This is the first in a new series of posts featuring Global Football Today writers reviews of football books and movies.
Africa United:Soccer, Passion, Politics and the First World Cup in Africa is the story of modern-day Africa told through its soccer. Traveling across thirteen countries, from Cairo to the Cape, Steve Bloomfield meets players and fans, politicians and rebel leaders, discovering the role that soccer has played in shaping the continent. He recounts how soccer has helped to stoke conflicts and end wars, bring countries together and prop up authoritarian regimes.
Africa United calls attention to the amazing relationships between people and soccer, and to the state of Africa on the cusp of the biggest moment in its sporting history, the 2010 World Cup.
About the author (from Amazon.com):
Steve Bloomfield has been based in Nairobi since 2006, reporting from twenty-five countries across Africa. A former Africa correspondent for The Independent, he now writes for a range of publications including Monocle and The Observer, and has also written for Newsweek, GQ, and Esquire.
My take on the book:
I viewed firsthand how much football is a way of life in Africa when I visited Uganda back in 2009 while working for a non-profit in a rural western village. If you want to find a way to meet locals, it’s quite easy. Wear your favorite football kit (mine at the time was a Republic of Ireland kit), and inevitably, people will simply walk up to you and ask you which club you support or who your favorite player is. When an English Premiere League match was on, I’d find crowds of people throughout the village sitting outside around radios listening to the play-by-play. While the adults sit around listening, the children were out kicking around homemade footballs made out of the dried matooke leaves.
The other big topic of conversation, at least in Uganda, was politics. When word got around that I was an American, my walks through the village also brought out questions as to whether I was an “Obama supporter.” As I mentioned above, radio was often the medium in which Ugandans could follow English football, but Ugandan friends were also huge consumers of news and when football wasn’t on the radio, the people I stayed with were listening to the BBC. The relationship between politics, culture and football in Africa is a phenomena I found fascinating to say the least, and one reason I sought out Steve Bloomfield’s book.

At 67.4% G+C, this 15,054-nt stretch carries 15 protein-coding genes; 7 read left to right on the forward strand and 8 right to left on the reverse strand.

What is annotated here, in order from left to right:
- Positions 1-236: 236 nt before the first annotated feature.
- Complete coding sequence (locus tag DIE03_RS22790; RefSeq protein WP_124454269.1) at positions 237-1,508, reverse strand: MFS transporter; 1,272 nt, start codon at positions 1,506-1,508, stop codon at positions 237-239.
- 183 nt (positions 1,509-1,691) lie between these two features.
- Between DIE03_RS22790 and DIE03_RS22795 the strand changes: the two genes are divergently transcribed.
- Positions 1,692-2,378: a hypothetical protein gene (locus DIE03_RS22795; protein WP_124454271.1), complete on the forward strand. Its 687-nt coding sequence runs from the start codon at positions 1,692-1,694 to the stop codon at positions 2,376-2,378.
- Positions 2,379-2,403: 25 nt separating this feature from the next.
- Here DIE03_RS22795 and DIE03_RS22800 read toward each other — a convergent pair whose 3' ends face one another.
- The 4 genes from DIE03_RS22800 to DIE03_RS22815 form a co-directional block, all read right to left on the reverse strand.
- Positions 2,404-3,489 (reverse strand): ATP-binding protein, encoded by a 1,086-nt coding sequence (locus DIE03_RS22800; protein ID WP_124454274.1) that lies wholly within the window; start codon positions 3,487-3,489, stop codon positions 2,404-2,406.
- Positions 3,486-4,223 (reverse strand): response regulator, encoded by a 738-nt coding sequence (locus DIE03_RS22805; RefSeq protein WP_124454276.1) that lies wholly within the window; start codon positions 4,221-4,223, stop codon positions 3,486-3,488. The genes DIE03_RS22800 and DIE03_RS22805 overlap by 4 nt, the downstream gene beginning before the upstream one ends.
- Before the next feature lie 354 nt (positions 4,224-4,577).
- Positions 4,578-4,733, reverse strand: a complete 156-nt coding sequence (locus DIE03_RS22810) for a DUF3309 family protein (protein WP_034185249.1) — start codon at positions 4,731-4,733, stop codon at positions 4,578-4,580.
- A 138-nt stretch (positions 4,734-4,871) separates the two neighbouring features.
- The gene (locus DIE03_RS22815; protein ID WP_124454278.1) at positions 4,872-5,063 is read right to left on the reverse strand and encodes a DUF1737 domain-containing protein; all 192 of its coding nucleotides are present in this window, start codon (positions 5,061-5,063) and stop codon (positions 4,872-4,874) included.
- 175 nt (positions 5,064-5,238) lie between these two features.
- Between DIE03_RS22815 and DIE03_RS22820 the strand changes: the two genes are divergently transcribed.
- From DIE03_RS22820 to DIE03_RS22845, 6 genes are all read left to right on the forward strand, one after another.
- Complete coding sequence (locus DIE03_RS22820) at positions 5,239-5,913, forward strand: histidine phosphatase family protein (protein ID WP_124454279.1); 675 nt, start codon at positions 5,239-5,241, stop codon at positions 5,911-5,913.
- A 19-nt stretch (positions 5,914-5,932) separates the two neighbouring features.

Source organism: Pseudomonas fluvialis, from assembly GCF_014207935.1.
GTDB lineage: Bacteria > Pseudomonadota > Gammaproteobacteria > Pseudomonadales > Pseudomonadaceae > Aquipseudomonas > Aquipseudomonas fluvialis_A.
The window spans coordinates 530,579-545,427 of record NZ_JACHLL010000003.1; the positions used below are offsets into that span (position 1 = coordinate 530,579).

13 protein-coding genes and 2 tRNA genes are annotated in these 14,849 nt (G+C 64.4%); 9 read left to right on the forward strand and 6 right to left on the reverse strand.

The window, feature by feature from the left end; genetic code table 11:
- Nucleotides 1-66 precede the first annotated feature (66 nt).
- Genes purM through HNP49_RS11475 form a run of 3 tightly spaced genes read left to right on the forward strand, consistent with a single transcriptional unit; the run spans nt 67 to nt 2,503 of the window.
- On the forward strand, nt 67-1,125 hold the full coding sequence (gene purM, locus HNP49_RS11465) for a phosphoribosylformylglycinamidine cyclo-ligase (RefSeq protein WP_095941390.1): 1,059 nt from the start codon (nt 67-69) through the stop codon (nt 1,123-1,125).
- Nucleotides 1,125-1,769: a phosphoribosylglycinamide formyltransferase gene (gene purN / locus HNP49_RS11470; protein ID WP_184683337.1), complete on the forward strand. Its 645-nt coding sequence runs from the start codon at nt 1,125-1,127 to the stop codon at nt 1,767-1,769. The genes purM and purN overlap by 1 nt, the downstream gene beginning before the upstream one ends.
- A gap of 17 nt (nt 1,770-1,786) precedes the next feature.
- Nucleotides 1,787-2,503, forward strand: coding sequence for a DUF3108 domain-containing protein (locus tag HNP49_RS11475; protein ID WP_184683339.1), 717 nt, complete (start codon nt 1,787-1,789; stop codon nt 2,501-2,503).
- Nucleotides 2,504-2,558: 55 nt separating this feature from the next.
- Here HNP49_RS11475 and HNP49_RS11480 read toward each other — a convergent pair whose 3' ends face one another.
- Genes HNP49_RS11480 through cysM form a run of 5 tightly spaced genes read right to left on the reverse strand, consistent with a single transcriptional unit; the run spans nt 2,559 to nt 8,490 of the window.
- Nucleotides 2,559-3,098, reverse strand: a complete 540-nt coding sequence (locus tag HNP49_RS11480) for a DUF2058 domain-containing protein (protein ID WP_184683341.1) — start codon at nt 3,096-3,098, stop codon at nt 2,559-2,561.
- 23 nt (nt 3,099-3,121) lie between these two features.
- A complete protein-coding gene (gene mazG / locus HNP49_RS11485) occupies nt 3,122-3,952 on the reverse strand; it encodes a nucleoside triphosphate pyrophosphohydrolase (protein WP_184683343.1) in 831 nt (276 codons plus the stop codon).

Bloomfield’s book didn’t disappoint and I was greatly intrigued by his encounters with fans, players, politicians and even rebel leaders. I read the book from cover-to-cover, but there’s no reason you can’t pick and choose which chapters and what order you want to read. Each chapter designates one country and serves as one particular episode in the volume.
Bloomfield’s chapter on Egypt was particularly interesting because of the turmoil there over the last year and the fact that former United States men’s national team coach, Bob Bradley, is now Egypt’s national team coach. I was definitely struck by how much Egypt’s governmental changes and popularity are tied to the national team and vice versa.
While there was an air of familiarity with some of the countries I read (for example, I had previously read a lot about the story of Didier Drogba’s help in ending the civil war in the Ivory Coast), I had no idea about the Democratic Republic of Congo professional club, TP Mazembe, who had their road to the African Champion’s League final completely bought for by their town’s bizarre provincial governor.
My only complaint about the book was disappointment in not seeing Uganda included in Bloomfield’s travelogue. That’s a small complaint really though and I think overall, Bloomfield clearly knows his stuff and the book serves as a fantastic primer for exploring the Africa’s relationship with football.